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Sunday 4 December 2016

Full-strength Russia will construct formidable obstacle

Dick Advocaat is ready to gamble on taking out Ireland, writes Seán Ryan

Published 04/09/2011 | 05:00

THE most hopeful news from the Russian front last Friday was the yellow card which Igor Denisov picked up against Macedonia in a 1-0 win in Moscow. It was his second of the tournament, which means he won't be around on Tuesday to annoy the Irish midfield like he did last October in the Aviva.

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It was the central midfield triangle of Roman Shirokov, Denisov and Konstantin Zyryanov, which tore the Irish defence apart that day, and laid the foundations for a 3-0 lead after 50 minutes. Game over.

Taking Denisov out obviously weakens manager Dick Advocaat's hand, but his suspension underlines the ongoing problem with discipline that Advocaat has faced throughout this Group B campaign.

Denisov is the third of his squad to suffer suspension -- right-back Alexander Anyukov and centre-back Sergey Ignashevich were the others -- and, more worryingly, seven of his possible first team against the Republic of Ireland on Tuesday are on one yellow card and at risk of missing out on the vital game in Slovakia on October 7.

Advocaat is thus faced with a dilemma: should he leave some of these players on the sideline and keep them for the Slovakia game? Does he have the resources to cover for players like Yuriy Zhirkov, Roman Shirokov, Konstantin Zyryanov and Alexander Kerzhakov?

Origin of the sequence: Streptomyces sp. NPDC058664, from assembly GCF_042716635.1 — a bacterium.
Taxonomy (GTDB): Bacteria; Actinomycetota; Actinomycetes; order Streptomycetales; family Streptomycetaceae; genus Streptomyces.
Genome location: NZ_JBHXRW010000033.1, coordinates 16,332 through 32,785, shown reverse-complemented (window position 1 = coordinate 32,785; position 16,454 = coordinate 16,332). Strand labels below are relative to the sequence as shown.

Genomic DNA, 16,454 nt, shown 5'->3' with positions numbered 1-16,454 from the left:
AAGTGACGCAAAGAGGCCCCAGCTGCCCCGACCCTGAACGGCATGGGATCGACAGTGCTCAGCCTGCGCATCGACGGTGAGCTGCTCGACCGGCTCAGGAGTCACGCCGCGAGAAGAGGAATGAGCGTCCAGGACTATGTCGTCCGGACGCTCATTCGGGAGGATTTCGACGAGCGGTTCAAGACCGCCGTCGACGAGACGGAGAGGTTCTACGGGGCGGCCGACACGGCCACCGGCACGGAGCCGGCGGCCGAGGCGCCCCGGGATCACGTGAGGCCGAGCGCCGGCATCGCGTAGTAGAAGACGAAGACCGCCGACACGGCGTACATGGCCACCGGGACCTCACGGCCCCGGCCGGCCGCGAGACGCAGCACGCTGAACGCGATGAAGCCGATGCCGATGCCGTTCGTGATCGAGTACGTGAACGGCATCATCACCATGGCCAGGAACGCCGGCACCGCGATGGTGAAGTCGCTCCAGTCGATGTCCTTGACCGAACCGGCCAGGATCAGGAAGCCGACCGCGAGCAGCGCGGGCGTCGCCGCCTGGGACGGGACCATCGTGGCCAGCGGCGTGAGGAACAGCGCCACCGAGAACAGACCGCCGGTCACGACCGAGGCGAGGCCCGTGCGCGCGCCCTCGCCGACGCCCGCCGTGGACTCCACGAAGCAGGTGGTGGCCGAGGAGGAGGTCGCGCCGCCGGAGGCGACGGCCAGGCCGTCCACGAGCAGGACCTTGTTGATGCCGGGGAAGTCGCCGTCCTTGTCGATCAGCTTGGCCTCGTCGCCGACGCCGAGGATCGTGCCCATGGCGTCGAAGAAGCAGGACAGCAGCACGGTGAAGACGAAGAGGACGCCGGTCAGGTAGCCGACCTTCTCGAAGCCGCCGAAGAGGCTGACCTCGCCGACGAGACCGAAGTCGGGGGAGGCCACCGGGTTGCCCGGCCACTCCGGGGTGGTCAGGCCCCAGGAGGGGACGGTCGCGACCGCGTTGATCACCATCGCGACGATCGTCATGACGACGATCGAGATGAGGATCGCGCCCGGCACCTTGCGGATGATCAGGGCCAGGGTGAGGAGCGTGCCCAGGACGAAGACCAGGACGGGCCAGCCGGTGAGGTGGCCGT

The answer is in the Group B table. Secure three points on Tuesday, and it won't matter what happens in Slovakia. So Ireland are likely to face a full-strength Russia, with Slovakia then getting the benefit of any indiscipline on the part of these key players.

In advance of the Russia game last October, Giovanni Trapattoni famously stated that he didn't know what Advocaat's tactics would be, but he would know after 10 minutes of the game.

After 11 minutes, the Russian midfield triangle had run the Irish central midfield duo of Glenn Whelan and Paul Green ragged and scored the first goal. They proceeded to dictate the trend of the game, but Trapattoni didn't act until after the third goal. He then moved Aiden McGeady into a more central role to support the midfield, and introduced Shane Long, which led to a belated Irish revival.

For Tuesday's game, Advocaat will be facing a much-changed Irish team, with two of the back four -- Sean St Ledger and Kevin Kilbane -- and two of the midfield -- Liam Lawrence and Paul Green -- suspended, injured or out of favour.

Advocaat, having won the battle of tactics with Trapattoni in Dublin, has every reason to be confident before Tuesday's game. Even if his team were less than impressive in their 1-0 win over Macedonia last Friday, there wasn't much about Ireland's performance against Slovakia that would have caused him to change his plans.

John Toshack had only three days with his new Macedonia team, but he organised them sufficiently to frustrate the Russians for long periods. Trapattoni will doubtless be planning more of the same.

Russia, a strong, physical team, are also well endowed with skilful forwards. Captain Andrey Arshavin is an excellent playmaker, but his withdrawn role has meant fewer goals from a player who once scored freely.

The goals can come from anywhere, with Alexander Kerzhakov the favoured number nine at present. Even though Roman Pavlyuchenko scored three against Armenia in June, he remains largely a substitute in Advocaat's plans.

Alan Dzagoev, who scored Russia's second goal in Dublin, was omitted in favour of Igor Semshov last Friday, and Semshov scored the winner before being replaced at half-time by Pavlyuchenko.

The danger for Ireland is that Russia, having dusted off the cobwebs against Macedonia, will be on top of their game on Tuesday.

Everything points to a torrid night in Moscow for the Irish.

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